This project is a three-chapter series of handmade collages that draw inspiration from the concept of Maternal Imagination. This notion, prevalent in Europe between the 16th and 18th centuries, associated many cases of monstrous births, characterized by physical anomalies, with the idea that maternal thoughts during pregnancy could directly influence the developing fetus, resulting in congenital disorders at birth. The belief in the vulnerability of the female body to external events can be traced back to various historical texts. For instance, it was believed that a pregnant woman who was startled by a frog could imprint her perceptions onto the body of her child, leading to the child having webbed fingers or toes, or a frog-like head. Similarly, prolonged fixation on an image of Christ could lead to the birth of a bearded child.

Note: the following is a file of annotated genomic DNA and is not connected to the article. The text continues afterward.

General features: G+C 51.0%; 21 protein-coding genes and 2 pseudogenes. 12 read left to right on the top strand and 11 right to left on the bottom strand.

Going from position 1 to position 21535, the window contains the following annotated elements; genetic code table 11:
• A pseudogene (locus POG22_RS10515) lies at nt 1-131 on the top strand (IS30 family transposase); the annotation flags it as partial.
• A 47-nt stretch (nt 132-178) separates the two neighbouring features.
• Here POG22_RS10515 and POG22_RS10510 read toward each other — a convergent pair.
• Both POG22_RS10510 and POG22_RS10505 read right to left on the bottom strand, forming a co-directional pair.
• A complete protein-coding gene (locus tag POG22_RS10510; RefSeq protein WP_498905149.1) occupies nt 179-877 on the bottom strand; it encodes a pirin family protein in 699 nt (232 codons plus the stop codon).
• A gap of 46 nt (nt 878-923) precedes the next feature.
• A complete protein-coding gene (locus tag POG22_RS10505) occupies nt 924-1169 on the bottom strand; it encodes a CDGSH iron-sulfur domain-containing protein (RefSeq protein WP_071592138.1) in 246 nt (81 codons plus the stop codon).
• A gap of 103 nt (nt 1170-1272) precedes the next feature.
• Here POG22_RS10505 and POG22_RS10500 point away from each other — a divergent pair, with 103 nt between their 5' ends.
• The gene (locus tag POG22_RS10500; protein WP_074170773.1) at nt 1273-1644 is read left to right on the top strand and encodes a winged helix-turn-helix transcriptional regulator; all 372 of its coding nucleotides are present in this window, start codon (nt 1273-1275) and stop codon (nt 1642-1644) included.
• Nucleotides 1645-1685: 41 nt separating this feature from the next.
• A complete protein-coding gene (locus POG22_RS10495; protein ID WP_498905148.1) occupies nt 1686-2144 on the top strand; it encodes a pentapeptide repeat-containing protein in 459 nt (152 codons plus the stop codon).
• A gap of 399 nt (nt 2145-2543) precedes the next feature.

In this historical context, any child born with a congenital disability was often deemed the sole responsibility of the mother. The theory of maternal imagination postulated that women had a greater impact than men on the biological makeup of their offspring. This understanding of the female body's unique vulnerability may have been a response to the question of the father's shared accountability in the birth of a disabled child.

Overall, this series of collages serve as a visual exploration of the concept of Maternal Imagination, bringing attention to the historical context and cultural beliefs that shaped the understanding of the female body during pregnancy and childbirth in early modern Europe.

- This particular project has been segmented into three chapters, and the section you are currently perusing constitutes the second chapter.